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Clarke Schmidt bracing for huge Yankees playoff audition
On Aug. 27, 2019, Clarke Schmidt started on the mound for the Trenton Thunder, taking on the New Hampshire Fisher Cats up in Manchester, N.H. That he has been perfectly healthy since, experienced only a brief flirtation with relief work and nevertheless hasn’t made a subsequent official start serves as yet another 2020 tale. Schmidt’s...
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Prince William, Duchess Kate share new photos of their family with Sir David Attenborough
The Duke and Duchess of Cambridge shared new photos of their royal family taken after a screening of Sir David Attenborough's new film.        
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Oregon safety Jevon Holland opts out of season and declares for NFL draft
Jevon Holland made the announcement on Twitter, just two days after the Pac-12 revealed plans to play a seven-game shortened college football season.
Undecided voters looking for ‘presidential’ Trump and signs of life from Biden
“Trump needs to get out of his own way to win me over. ... And with Biden, I need to see some life," one undecided voter tells The Post.
Matt Gaetz: Trump's Nominee 'Gives Us the Chance to Reshape Jurisprudence'
Congressman Matt Gaetz (R-FL) joined SiriusXM host Matthew Boyle on Breitbart News Saturday, where he discussed the future Supreme Court vacancy.
Amy Coney Barrett accepts Supreme Court nomination, pledges to 'faithfully and impartially discharge' duties
Judge Amy Coney Barrett on Saturday accepted President Trump’s nomination to the United States Supreme Court, pledging to “faithfully and impartially discharge” her duties under the Constitution while vowing to enter the confirmation process with “humility and courage.”
McConnell calls Barrett 'exceedingly well-qualified' and vows Senate floor vote 'in the weeks ahead'
Top Senate Republicans on Saturday applauded President Donald Trump's nomination of Amy Coney Barrett to become the next Supreme Court justice and called for a quick confirmation vote.
What’s next in the Supreme Court confirmation process for Amy Coney Barrett
Amy Coney Barrett has been nominated by President Trump to fill the vacant Supreme Court seat of Ruth Bader Ginsburg. Here is the confirmation process she'll face in the Senate.
Leon Rose gave Tom Thibodeau no reason to regret jumping at Knicks
During the late spring, the Knicks were the only NBA team in the market for a new head coach. For better or worse, Tom Thibodeau decided not to wait to see if other jobs would open. Thibodeau agreed to terms on July 25, after Knicks president Leon Rose conducted an eight-week search. After the agreement,...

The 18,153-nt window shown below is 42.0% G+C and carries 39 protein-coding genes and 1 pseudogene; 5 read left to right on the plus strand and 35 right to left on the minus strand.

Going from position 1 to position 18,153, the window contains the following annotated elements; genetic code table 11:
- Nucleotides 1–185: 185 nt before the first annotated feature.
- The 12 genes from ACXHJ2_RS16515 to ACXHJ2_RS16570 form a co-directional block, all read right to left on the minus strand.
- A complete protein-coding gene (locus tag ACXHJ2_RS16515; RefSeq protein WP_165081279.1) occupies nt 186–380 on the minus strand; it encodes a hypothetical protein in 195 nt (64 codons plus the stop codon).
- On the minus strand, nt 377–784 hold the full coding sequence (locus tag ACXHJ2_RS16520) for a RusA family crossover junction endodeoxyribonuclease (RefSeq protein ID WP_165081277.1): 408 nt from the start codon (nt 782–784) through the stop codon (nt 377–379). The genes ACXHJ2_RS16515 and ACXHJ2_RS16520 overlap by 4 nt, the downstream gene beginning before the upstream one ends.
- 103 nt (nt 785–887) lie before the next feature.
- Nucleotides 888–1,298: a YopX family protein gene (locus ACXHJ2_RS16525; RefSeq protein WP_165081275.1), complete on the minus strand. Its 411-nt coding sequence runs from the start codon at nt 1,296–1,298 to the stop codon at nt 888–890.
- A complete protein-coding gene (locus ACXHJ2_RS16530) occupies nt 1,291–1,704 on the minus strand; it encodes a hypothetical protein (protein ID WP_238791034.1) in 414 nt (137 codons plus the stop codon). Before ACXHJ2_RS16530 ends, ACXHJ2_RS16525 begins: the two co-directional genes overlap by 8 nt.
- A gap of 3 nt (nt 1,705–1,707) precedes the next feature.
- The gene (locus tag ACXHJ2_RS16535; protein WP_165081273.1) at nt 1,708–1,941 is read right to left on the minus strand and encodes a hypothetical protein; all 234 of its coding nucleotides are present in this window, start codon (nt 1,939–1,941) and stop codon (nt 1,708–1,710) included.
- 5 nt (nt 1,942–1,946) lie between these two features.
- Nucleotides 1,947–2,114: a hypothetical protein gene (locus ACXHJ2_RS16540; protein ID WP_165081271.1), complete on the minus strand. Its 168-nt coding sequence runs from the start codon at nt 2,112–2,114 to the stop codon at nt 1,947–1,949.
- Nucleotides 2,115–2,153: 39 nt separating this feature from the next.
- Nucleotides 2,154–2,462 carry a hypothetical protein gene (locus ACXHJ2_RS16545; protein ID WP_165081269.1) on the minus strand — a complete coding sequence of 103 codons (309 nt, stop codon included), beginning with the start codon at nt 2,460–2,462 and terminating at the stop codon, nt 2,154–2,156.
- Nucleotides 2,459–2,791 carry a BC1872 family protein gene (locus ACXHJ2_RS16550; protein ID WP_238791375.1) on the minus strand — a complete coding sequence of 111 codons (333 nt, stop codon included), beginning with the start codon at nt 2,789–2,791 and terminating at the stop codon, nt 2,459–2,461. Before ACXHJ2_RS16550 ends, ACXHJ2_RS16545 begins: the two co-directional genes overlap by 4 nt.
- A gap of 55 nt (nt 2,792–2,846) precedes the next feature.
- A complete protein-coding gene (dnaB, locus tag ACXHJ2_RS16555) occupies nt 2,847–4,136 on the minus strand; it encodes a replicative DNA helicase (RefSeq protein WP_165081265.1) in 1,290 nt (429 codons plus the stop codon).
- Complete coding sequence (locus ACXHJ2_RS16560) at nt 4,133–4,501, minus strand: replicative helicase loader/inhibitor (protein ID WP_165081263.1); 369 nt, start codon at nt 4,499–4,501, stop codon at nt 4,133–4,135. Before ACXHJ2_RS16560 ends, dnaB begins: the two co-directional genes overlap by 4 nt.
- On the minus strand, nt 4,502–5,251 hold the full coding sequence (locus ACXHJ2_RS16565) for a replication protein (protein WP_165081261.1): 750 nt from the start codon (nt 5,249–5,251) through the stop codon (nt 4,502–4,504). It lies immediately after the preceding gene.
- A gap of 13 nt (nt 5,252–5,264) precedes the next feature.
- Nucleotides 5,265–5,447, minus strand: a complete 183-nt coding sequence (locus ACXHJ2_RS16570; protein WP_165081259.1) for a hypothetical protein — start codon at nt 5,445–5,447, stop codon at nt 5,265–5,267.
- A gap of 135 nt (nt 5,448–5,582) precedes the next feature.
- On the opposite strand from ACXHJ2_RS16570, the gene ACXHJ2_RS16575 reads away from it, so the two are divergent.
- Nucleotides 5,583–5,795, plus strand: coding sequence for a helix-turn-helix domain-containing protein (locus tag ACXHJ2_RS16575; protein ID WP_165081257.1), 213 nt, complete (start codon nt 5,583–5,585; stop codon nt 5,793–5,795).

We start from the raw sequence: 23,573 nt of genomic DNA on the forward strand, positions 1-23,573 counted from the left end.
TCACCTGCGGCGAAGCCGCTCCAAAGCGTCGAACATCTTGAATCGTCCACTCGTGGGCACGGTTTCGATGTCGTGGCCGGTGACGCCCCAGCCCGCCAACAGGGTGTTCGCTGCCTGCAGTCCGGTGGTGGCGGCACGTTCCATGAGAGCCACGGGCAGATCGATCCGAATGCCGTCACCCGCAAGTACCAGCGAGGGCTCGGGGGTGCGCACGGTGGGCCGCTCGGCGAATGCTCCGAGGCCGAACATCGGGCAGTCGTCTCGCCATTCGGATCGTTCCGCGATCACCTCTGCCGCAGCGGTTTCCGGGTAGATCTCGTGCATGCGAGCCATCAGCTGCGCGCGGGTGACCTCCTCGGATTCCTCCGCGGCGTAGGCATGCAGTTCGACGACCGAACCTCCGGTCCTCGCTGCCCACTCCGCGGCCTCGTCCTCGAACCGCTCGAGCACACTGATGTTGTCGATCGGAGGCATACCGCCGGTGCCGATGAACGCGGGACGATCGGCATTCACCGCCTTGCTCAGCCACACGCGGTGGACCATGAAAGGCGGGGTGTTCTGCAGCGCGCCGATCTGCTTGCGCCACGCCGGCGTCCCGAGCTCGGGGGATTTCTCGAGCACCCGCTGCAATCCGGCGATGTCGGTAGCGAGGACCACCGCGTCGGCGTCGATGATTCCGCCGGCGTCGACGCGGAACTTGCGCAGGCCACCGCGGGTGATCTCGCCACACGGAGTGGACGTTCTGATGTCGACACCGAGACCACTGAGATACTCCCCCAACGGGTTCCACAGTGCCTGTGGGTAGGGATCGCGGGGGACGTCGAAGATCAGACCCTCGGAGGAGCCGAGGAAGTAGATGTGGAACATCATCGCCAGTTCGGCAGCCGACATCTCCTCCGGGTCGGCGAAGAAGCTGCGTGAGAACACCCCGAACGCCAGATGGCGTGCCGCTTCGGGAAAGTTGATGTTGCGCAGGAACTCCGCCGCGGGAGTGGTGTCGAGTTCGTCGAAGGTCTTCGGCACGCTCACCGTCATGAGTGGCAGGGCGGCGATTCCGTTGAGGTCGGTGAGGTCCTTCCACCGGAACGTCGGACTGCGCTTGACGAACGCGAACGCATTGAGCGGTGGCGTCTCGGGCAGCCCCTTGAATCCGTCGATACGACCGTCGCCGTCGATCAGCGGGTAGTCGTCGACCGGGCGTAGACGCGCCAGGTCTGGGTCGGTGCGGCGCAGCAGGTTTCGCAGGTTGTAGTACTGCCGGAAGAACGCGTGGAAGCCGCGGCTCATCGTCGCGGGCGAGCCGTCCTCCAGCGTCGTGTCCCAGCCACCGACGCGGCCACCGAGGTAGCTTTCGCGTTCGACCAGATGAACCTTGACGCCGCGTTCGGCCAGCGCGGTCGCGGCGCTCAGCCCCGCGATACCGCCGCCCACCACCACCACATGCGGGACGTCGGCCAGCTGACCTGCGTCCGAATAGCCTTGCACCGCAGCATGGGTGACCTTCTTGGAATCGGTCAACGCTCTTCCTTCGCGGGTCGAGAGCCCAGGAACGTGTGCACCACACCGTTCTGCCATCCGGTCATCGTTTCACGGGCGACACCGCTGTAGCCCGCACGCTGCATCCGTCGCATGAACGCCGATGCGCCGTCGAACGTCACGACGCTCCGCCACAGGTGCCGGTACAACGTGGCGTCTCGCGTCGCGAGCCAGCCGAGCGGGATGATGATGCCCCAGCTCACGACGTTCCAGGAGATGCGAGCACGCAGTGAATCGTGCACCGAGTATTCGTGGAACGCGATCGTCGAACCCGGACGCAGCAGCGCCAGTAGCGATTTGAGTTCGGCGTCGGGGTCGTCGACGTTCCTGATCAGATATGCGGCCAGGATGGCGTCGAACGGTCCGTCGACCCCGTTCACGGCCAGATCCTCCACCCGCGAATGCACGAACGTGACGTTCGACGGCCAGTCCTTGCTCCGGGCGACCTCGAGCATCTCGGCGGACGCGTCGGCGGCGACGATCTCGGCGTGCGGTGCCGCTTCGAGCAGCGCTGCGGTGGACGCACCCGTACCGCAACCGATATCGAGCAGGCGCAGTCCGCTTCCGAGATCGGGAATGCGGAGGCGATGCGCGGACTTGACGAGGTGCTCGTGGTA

Couples cancel NYC wedding plans in droves due to COVID-19, data shows
They aren’t going to the chapel. COVID’s arrow has prompted couples to cancel their wedding plans in droves this year, city data shows. Last year, from May through Sept. 10, the city issued 29,948 marriage licenses. During the same period this year, the number plunged 65 percent to 10,517. In May alone, with the pandemic...
Justin Herbert's second start is a big deal for Chargers, his parents and Eugene
Justin Herbert's surprise start against the Chiefs didn't give his parents or his fans in Oregon a chance to really savor the moment.
What we know about Amy Coney Barrett's judicial abortion record
Four years ago on the campaign trail, then-candidate Donald Trump pledged that if he were elected, only "pro-life" justices would get his nomination for a seat on the Supreme Court.
Kamala’s Turn in the Sun: California Democrat Thrust into Spotlight in SCOTUS Battle
America faces yet another challenge ahead of the swiftly approaching presidential election, and it will thrust a major player, Senate Judiciary Committee member Sen. Kamala Harris (D-CA) back into the spotlight after weeks of largely avoiding it.
Sanders says there ‘will be a number of plans’ to make sure Trump leaves office if he loses election
Bernie Sanders, I-Vt., couldn't nail down a plan for what lawmakers should do if President Trump refuses to concede the White House if he loses in November, but said there will be a "number of plans" if that scenario were to take place.
British prince receives fossilized shark tooth from naturalist David Attenborough
Naturalist and veteran broadcaster David Attenborough has given Prince George a souvenir to treasure: a fossilized giant shark's tooth that he discovered in Malta more than 50 years ago.
Woman's epic reaction to 'spooky' ghostlike figure in TikTok video goes viral: 'What was that?'
A video, posted earlier this week by TikTok user Anna Banana, shows what appears to be a figure ruffling a curtain in front of her open sliding glass door.
Donald Trump has now become a hugely consequential president
President Donald Trump has made no secret of his desire to write his name in history, to leave a presidential legacy that can't be erased no matter what happens on November 3. And now he has it.
‘It’s Our Time’: Americans for Life and Faith Celebrate Trump’s Choice of Amy Coney Barrett
Americans dedicated to protecting life and religious freedom are celebrating Trump’s choice of Amy Coney Barrett to the U.S. Supreme Court.
New York’s daily coronavirus cases top 1,000 for first time in months